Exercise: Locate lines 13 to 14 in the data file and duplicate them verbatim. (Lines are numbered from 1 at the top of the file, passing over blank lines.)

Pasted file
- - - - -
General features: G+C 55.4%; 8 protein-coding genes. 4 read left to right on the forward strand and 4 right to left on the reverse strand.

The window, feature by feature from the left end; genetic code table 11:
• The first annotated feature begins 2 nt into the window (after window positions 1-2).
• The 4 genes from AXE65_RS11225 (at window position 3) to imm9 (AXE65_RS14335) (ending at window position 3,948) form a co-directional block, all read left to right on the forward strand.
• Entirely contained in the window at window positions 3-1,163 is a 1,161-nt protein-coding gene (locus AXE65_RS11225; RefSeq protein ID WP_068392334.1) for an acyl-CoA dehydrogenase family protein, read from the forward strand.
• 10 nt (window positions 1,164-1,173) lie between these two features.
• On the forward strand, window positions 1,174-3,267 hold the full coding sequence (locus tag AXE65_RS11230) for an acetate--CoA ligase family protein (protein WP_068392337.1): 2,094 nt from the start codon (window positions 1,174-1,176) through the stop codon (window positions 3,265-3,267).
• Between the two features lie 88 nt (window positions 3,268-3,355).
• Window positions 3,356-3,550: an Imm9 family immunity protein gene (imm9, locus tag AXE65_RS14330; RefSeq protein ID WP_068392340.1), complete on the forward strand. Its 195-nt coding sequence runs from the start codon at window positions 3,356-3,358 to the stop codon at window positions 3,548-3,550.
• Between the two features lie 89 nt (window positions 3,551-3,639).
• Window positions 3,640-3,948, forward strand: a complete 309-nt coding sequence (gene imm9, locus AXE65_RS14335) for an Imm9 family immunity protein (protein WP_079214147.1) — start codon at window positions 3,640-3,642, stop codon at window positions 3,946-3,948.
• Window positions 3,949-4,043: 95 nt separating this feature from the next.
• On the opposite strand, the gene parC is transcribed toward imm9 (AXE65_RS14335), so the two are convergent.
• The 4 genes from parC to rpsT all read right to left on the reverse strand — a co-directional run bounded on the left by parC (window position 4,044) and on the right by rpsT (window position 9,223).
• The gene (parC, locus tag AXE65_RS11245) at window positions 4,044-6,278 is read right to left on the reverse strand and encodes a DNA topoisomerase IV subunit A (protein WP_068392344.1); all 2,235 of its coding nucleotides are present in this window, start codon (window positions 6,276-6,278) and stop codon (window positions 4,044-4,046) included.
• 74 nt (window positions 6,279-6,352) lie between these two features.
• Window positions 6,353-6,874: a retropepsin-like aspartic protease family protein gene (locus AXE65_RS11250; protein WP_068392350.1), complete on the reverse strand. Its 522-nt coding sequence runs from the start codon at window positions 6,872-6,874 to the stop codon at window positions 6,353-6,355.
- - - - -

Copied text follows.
• On the opposite strand, the gene parC is transcribed toward imm9 (AXE65_RS14335), so the two are convergent.
• The 4 genes from parC to rpsT all read right to left on the reverse strand — a co-directional run bounded on the left by parC (window position 4,044) and on the right by rpsT (window position 9,223).